THE recent clash between Johanne Masowe WeChishanu Bethlehem of Judea and a bereaved Budiriro family saw the family having to delay the burial of its four members after the church denied them body viewing.
This has brought to the fore the quandary that believers face when religious beliefs and traditions clash.
The deceased suffocated in a well last week.
The burial of Mr Cleopas Jokomera (63) and sons Maclliff, Tom and Cleopas Jr was postponed last Wednesday after church elders from the Johanne Masowe WeChishanu Bethlehem of Judea, where Mr Jokomera was a leader, said their church do not allow body viewing.
On Thursday, our sister paper, The Herald reported that there was a scuffle as church members blocked relatives from bringing down coffins from the truck transporting the bodies, stating that it was against church regulations to conduct body viewing.
In addition, they highlighted that the deceased leader had also handled some burials in the same manner and hence rules could not be bent for him.
By late Wednesday night, the bodies are reported to have been stuck in the truck.
According to the Webster’s Dictionary, tradition is a custom handed down from the past.
Professor of Sociology who is also the Bishop of Revival United Church of Christ, Marvellous Mhloyi, said while culture matches with tradition, religion is a belief system of the unseen.
“Christianity does not have to go hand in hand with tradition and culture because they are other Christian beliefs that do not agree with the two.
“However, body viewing sociologically brings closure to people. It doesn’t mean anything spiritually. Issues of body viewing came into place with the introduction of coffins,” she said.
“Body viewing is a matter of choice within a family. After death, the body is lifeless with no importance,” Prof Mhloyi added.
Chief Donald Kamba of Makoni District said intolerance means that religion is being used to destroy traditional values that inform the culture of African people.
“There is nothing religious, cultural, or traditional about banditry and insanity that define cases of cultism that are rampant in most so-called Christian organisations.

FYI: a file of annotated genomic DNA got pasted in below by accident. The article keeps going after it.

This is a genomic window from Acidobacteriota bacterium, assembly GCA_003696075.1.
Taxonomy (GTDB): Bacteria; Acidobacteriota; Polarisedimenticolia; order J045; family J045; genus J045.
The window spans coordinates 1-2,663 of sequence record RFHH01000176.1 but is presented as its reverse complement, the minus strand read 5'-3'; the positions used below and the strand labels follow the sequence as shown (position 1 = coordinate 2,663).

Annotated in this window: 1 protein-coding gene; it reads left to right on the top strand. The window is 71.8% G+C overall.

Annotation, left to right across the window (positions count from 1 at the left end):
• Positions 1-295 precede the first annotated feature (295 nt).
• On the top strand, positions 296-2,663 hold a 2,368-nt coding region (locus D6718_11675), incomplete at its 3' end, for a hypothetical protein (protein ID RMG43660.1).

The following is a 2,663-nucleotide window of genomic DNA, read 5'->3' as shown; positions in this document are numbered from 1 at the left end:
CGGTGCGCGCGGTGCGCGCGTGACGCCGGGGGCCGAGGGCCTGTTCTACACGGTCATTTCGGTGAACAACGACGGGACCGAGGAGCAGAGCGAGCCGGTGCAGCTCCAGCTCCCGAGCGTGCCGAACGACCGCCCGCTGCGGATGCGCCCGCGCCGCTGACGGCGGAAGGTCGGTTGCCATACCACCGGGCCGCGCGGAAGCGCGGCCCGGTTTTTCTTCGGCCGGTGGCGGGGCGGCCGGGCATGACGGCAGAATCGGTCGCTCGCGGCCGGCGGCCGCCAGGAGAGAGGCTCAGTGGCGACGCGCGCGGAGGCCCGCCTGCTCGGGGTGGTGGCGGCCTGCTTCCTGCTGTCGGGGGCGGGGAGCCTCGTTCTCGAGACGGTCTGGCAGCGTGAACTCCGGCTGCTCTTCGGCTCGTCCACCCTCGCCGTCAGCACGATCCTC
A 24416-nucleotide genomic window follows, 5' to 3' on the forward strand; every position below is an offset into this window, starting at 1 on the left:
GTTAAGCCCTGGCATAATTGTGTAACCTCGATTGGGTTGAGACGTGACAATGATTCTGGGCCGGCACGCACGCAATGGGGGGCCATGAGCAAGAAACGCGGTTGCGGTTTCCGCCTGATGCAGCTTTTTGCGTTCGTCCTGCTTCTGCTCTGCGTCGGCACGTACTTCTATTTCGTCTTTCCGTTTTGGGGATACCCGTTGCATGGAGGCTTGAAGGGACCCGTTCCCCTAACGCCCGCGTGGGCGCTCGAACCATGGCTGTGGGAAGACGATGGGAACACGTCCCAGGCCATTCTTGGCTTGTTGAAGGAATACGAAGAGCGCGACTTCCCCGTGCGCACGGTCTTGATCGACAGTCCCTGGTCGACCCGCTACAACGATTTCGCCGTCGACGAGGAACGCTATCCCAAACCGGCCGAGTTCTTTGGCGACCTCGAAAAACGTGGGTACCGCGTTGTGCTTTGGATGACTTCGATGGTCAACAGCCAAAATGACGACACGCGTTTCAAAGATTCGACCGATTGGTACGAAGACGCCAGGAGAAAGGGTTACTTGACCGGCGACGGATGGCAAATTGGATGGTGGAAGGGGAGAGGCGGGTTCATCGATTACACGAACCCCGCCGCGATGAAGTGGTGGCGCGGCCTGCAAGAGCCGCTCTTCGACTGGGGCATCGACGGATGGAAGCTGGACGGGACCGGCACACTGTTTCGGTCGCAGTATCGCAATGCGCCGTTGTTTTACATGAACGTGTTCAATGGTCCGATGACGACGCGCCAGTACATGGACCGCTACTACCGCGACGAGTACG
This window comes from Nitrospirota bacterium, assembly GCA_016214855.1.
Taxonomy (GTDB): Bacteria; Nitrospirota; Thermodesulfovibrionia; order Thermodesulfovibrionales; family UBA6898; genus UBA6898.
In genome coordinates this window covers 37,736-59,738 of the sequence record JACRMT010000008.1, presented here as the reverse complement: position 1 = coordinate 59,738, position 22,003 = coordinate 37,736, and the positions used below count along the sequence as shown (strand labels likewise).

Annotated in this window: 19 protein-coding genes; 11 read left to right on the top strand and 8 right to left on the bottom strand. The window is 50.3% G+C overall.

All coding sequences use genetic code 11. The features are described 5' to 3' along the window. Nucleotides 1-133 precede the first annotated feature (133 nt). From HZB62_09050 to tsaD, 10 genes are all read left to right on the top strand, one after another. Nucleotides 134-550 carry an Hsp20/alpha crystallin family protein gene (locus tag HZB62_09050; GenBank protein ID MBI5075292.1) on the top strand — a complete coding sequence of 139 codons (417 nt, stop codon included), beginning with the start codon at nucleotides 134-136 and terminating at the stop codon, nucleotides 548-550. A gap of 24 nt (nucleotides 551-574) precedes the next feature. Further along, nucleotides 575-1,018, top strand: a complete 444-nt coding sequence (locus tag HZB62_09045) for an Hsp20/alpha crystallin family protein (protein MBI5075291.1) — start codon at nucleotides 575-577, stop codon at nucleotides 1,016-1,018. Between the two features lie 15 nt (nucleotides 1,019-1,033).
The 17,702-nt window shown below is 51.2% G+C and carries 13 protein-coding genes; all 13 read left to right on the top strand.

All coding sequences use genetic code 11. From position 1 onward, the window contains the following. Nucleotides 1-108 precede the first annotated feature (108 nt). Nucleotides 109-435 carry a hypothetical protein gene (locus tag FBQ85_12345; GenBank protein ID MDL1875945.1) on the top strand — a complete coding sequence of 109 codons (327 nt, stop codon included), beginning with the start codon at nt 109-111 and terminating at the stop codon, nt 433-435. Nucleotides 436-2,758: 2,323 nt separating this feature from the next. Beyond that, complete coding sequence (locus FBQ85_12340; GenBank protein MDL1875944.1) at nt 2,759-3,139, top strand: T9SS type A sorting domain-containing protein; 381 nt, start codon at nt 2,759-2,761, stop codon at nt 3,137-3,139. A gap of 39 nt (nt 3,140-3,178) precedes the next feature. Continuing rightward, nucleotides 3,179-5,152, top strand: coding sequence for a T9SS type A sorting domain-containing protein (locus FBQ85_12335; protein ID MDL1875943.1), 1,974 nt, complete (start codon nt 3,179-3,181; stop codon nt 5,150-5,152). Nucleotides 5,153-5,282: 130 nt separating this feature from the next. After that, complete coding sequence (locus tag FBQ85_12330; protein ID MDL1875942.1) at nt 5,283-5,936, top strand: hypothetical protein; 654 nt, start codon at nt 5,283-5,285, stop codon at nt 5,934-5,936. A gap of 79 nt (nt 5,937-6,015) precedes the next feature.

“Body viewing is a traditional practice that does not bar anyone from paying last respects to a person. Even the person suspected of taking the life of the dead person, whether through suspected witchcraft or food poisoning, is free to view the body,” Chief Kamba said.
“The Johanne Masowe scenario where family members were barred from viewing the body of their bloodline merely sharpens perspectives of the dire need to trace our roots and benefit from the incredible wisdom that underpins our traditions as a mirror of civilised behavior.
“The cardinal point that we are spiritual and hardly religious, if at all, is under the spotlight as people wonder what has become of us as an African people, with golden roots that speak humanity as found in morality, ethics and decency,” he said.
However, there seems to be confusion between the extent to which Christians can uphold religious beliefs while also observing their traditions as Africans.
Chairman of the Traditional Medical Practitioners Council, Sekuru Friday Chisanyu, said body viewing is permitted in the African way of life as a way of paying last respects and confirming if relatives are burying the correct body.